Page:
For the first in our winter series of ‘Fireside Chats’ hosted by the Torbay Catchment Group, we had the wonderful privilege to be joined by Professor Lyn Abbott, Murray Gomm and Sylvia Leighton along with 26 attendees keen to learn more about soil health and enjoy the warmth and delicious food provided by the Elleker General Store and Tavern.

Professor Lyn Abbott chatted about Mycorrhiza and the Soil Health Ap, Murray Gomm told us about his journey developing soil health on his Oranje Tractor property in Marbelup and Sylvia Leighton shared her experiences as a botanist and regenerative farmer in the great southern of WA and her masters research on soil bacterial populations.

The word ‘Mycorrhiza’ has been derived from the Greek words ‘mushroom’ and ‘root’ – and refers to the association between the fungal hyphae of mycelium with plant roots in a non-parasitic relationship.

Prof Lyn Abbott shared how mycorrhiza are ubiquitous and grow in almost all plants and talked about techniques you can do at home in order to see them.

These fungi occur in most soils and most crop and all pasture species. Mycorrhiza:

  • Form networks in soil outside the root, but connected to the root
  • Have a role in Phosphorus transport into the root
  • Acquire soil carbon (C) from the root
  • Can help in soil aggregation
  • Fungi can help in soil carbon (C) sequestration through binding
  • Can help in drought resistance- fungi can get into smaller pockets
  • Fungi help plant nutrition and this helps with disease resistance
  • Creates connections between roots of different plants
  • Help in chemical, physical, and biological processes for plants

Lyn Abbott commenced her research career in soil biology at UWA in 1974. Her research has focused on the role of soil biological processes linked to nutrient acquisition by plants and includes bio-chemical and bio-physical interactions with soil amendments and plant-microbe interactions, especially arbuscular mycorrhizas. Her teaching focused on soil and land management with an emphasis on soil biological fertility, and she has a long history of presentation of workshops and seminars on soil health within the agricultural community. Lyn ‘retired’ in 2013 and as an Emerita Professor continues her research collaborations and extension in soil biology. She was awarded the inaugural General Jeffery Soil Health Award in 2021 and is a Fellow of Soil Science Australia and AgInstitute Australia.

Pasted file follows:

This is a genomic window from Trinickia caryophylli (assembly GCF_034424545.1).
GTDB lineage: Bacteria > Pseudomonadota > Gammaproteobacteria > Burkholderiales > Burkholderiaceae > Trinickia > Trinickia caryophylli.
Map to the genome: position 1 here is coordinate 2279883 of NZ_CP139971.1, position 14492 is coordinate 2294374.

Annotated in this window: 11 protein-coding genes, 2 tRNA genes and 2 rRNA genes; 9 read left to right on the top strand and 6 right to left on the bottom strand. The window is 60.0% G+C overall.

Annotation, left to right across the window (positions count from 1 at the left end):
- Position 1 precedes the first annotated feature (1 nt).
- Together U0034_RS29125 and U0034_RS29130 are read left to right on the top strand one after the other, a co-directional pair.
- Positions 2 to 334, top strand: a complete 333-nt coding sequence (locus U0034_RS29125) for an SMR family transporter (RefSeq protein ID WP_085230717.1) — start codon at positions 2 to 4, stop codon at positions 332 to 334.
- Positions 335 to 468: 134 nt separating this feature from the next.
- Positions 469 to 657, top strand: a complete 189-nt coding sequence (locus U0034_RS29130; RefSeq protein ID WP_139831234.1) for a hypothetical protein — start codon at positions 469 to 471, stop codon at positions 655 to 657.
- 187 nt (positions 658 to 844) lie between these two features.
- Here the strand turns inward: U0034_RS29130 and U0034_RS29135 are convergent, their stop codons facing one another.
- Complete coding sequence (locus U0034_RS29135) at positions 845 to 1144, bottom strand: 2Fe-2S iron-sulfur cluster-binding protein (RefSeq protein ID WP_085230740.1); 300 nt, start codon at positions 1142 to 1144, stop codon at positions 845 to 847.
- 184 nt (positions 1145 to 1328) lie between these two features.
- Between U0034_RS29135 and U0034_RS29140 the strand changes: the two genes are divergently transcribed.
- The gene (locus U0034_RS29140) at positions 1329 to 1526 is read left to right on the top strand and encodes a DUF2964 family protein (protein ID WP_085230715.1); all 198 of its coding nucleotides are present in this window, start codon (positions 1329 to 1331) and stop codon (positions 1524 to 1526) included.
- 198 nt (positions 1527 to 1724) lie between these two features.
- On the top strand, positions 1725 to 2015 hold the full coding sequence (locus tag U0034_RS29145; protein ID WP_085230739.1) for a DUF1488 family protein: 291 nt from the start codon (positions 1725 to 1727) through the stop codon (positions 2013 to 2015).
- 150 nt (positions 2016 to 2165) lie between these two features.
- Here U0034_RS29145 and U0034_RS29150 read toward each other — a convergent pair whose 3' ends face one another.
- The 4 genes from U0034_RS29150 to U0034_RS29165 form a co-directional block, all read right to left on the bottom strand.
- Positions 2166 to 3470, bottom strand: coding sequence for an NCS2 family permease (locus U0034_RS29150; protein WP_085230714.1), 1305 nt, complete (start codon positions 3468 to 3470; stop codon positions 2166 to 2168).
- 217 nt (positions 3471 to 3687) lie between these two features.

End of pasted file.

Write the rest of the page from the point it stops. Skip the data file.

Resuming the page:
Soil Health Award Winner 2020 | Lynette Abbott

Sylvia Leighton 2022 National Landcare Award winner, Sylvia Leighton is the co-steward of her and her partners 1214ha property ‘Wilyun Pools’, where they are dedicated to using regenerative farming methods to create a more sustainable system.

“On the farm it is a core philosophy to try and grow nearly all our own food- so we know what we are eating from soil to plate. It does give us a bit of a thrill when we look at our dinner plates and 100% is home-grown. Our commercial sheep farm is run on holisitic/regenerative philosophies and some of TCG’s past workshops on worm farms, compost teas and composting soils have dramatically CHANGED our kitchen garden!”

Sylvia’s masters study investigated soil physico-chemical properties and bacterial communities in twenty-year old Eucalyptus globulus labill. (Blue gum) plantation sites and compared them to bacterial communities under native bushland.

Murray Gomm is the mastermind behind Oranje Tractor, the award winning organic, regenerative and carbon negative winery/small farm holding near Albany.

The farm operates according to the principles of no synthetic inputs, cover the soil, minimal till, livestock, maximise diversity and maintain living roots.

Useful soil health apps as part of the fireside chat:

SOILHEALTH – Apps on Google Play

SOILHEALTH on the App Store (

Nutrient calculator for high rainfall pastures in Western Australia | Agriculture and Food

Saltland Genie


This project is supported by funding from the Western Australian Government’s State NRM Program, the Western Australian Landcare Network and our project partners.